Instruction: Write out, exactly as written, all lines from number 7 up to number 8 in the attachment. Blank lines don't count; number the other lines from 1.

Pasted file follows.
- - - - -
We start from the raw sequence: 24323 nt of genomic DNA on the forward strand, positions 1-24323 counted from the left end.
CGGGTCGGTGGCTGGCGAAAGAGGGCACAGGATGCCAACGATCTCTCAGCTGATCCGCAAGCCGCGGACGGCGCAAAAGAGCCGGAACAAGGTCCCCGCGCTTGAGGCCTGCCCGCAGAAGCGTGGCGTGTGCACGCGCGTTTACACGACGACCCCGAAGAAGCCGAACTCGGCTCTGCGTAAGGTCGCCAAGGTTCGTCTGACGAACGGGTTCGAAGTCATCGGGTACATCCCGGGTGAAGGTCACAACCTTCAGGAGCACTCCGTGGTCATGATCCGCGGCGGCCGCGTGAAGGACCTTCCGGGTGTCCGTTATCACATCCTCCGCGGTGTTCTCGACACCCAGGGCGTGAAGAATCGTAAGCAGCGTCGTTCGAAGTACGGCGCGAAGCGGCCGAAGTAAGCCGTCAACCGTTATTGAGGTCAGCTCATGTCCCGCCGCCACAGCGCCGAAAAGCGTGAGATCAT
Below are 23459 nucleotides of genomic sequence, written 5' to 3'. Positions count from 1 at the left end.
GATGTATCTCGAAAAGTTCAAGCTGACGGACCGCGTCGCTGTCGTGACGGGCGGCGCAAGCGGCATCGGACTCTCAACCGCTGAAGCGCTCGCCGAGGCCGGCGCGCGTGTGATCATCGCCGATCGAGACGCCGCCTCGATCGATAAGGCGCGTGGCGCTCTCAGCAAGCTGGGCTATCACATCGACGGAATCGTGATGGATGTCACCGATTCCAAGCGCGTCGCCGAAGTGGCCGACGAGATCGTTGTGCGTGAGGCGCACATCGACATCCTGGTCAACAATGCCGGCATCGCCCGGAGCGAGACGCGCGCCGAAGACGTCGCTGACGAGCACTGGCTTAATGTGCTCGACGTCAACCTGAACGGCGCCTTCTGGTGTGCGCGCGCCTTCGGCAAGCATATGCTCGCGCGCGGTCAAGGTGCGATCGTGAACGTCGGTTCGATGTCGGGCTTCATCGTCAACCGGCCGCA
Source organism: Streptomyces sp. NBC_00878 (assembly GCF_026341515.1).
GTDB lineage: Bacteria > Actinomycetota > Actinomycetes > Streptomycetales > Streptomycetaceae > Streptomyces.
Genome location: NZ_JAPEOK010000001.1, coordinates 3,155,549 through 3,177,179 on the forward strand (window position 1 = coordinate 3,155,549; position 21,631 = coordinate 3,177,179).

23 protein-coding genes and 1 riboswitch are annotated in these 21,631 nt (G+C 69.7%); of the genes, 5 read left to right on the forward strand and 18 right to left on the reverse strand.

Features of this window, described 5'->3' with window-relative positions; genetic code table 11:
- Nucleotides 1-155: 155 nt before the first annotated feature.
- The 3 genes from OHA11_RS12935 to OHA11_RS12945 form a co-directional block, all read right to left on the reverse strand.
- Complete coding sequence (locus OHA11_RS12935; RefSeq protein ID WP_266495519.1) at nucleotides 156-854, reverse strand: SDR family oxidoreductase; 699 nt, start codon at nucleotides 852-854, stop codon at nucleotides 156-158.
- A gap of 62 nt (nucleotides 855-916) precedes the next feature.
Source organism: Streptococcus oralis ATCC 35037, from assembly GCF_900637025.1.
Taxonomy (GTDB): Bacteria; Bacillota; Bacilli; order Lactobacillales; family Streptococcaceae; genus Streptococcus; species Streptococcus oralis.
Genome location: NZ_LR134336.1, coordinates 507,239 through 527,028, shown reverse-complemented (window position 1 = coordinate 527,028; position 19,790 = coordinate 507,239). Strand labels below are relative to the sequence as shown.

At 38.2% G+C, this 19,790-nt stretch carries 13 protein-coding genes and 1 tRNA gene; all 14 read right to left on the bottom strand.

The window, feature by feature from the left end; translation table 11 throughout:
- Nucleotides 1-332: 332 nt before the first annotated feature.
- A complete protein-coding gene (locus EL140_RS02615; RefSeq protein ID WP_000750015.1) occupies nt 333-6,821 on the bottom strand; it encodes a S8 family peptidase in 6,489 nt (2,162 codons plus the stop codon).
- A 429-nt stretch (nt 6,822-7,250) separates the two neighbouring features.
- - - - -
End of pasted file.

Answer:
Genome location: NZ_JAPEOK010000001.1, coordinates 3,155,549 through 3,177,179 on the forward strand (window position 1 = coordinate 3,155,549; position 21,631 = coordinate 3,177,179).

23 protein-coding genes and 1 riboswitch are annotated in these 21,631 nt (G+C 69.7%); of the genes, 5 read left to right on the forward strand and 18 right to left on the reverse strand.